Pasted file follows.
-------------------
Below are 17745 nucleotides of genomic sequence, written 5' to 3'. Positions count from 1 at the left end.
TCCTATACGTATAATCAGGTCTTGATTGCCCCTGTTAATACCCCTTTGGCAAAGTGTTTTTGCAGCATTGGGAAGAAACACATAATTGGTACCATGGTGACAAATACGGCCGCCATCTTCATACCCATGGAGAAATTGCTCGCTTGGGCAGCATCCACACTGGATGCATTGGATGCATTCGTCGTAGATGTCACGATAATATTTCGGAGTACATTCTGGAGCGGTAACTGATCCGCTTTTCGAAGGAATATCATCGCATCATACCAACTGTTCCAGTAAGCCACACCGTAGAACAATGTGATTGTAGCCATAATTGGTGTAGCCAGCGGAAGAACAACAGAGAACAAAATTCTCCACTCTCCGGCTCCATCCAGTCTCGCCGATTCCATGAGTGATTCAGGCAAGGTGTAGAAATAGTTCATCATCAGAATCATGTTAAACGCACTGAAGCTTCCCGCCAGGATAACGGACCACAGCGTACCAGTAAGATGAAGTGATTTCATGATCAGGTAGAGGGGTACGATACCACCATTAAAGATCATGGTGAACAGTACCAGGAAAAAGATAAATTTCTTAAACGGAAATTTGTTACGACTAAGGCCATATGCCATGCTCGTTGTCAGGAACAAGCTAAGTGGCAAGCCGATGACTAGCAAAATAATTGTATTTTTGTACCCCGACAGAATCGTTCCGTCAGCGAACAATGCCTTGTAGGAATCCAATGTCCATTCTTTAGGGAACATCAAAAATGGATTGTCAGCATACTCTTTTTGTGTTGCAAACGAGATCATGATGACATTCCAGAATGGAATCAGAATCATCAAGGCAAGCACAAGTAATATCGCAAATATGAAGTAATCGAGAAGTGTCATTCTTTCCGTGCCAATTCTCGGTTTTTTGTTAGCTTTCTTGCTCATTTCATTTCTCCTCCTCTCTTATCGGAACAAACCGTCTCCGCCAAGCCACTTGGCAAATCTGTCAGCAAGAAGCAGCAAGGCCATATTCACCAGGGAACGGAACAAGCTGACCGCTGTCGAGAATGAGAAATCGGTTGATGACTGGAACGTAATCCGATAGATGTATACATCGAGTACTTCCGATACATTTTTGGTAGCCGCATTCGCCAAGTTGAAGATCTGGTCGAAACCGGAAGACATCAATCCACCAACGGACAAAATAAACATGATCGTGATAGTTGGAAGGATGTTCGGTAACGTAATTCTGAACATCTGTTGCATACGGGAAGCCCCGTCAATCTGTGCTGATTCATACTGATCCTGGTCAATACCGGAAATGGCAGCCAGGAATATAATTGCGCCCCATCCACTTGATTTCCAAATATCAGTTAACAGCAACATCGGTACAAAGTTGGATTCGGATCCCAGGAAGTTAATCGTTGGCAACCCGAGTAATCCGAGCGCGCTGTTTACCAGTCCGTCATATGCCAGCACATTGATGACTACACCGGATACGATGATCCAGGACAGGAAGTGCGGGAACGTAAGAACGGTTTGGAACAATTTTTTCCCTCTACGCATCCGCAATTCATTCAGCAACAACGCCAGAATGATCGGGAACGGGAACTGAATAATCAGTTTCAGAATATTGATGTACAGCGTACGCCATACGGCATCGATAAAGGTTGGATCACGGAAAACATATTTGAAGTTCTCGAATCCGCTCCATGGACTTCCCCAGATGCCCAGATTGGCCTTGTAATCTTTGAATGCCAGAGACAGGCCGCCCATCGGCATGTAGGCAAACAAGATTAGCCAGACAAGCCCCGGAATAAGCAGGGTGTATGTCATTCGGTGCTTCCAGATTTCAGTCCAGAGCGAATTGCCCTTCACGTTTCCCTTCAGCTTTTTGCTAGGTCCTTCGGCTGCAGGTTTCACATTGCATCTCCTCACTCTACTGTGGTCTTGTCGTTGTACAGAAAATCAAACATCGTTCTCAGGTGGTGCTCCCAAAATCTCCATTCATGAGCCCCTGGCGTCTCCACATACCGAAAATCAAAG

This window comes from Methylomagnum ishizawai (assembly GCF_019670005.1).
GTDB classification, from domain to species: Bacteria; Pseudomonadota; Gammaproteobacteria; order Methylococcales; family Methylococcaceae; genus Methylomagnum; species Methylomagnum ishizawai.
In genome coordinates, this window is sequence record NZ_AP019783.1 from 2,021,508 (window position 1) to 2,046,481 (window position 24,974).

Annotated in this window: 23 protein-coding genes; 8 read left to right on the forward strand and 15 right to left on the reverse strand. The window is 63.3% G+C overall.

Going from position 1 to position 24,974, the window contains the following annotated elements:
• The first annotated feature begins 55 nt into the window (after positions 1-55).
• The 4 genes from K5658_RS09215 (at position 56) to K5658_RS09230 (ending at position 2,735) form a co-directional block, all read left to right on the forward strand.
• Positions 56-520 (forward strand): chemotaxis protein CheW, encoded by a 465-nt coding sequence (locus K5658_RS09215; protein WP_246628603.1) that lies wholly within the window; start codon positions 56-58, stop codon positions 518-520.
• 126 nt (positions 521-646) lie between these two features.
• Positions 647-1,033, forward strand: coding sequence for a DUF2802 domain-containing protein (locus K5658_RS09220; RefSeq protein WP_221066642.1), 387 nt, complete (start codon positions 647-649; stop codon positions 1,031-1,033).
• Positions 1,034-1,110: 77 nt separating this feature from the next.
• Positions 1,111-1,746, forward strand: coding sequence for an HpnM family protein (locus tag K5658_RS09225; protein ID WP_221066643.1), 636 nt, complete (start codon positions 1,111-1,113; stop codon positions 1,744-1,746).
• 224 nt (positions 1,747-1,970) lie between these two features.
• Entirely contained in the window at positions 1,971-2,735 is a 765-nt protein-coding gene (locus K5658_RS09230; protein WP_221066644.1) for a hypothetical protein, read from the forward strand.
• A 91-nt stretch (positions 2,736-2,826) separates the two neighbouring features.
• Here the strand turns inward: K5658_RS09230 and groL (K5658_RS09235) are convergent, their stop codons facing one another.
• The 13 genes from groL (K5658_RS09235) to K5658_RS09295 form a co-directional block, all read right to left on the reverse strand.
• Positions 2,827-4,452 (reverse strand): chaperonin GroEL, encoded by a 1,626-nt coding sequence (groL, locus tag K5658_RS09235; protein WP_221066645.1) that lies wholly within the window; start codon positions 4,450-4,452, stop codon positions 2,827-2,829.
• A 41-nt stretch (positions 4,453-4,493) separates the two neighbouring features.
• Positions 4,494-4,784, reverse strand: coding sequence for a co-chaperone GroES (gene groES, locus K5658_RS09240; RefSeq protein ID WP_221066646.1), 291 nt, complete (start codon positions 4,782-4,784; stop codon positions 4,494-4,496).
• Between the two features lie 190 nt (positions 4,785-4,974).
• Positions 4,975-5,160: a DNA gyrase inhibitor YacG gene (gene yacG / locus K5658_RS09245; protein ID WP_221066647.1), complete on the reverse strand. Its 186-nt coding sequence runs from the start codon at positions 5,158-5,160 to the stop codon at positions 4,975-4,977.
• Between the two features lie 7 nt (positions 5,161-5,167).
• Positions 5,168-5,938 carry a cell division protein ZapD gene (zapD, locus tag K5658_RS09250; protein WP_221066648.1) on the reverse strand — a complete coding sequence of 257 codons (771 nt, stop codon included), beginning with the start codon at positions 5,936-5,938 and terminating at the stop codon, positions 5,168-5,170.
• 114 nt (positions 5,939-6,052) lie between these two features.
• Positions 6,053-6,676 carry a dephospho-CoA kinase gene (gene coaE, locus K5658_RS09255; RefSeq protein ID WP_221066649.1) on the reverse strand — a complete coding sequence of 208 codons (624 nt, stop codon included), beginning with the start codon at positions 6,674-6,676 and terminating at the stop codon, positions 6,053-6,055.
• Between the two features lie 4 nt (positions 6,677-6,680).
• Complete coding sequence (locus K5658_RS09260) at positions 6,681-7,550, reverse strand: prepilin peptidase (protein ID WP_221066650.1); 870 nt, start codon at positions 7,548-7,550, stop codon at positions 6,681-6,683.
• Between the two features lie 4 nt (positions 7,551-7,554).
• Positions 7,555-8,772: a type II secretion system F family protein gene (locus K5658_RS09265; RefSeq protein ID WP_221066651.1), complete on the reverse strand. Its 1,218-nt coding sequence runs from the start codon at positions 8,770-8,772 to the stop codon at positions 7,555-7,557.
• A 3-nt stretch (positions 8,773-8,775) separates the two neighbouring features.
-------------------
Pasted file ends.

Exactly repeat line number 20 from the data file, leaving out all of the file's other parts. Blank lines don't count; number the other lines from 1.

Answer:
• Positions 2,827-4,452 (reverse strand): chaperonin GroEL, encoded by a 1,626-nt coding sequence (groL, locus tag K5658_RS09235; protein WP_221066645.1) that lies wholly within the window; start codon positions 4,450-4,452, stop codon positions 2,827-2,829.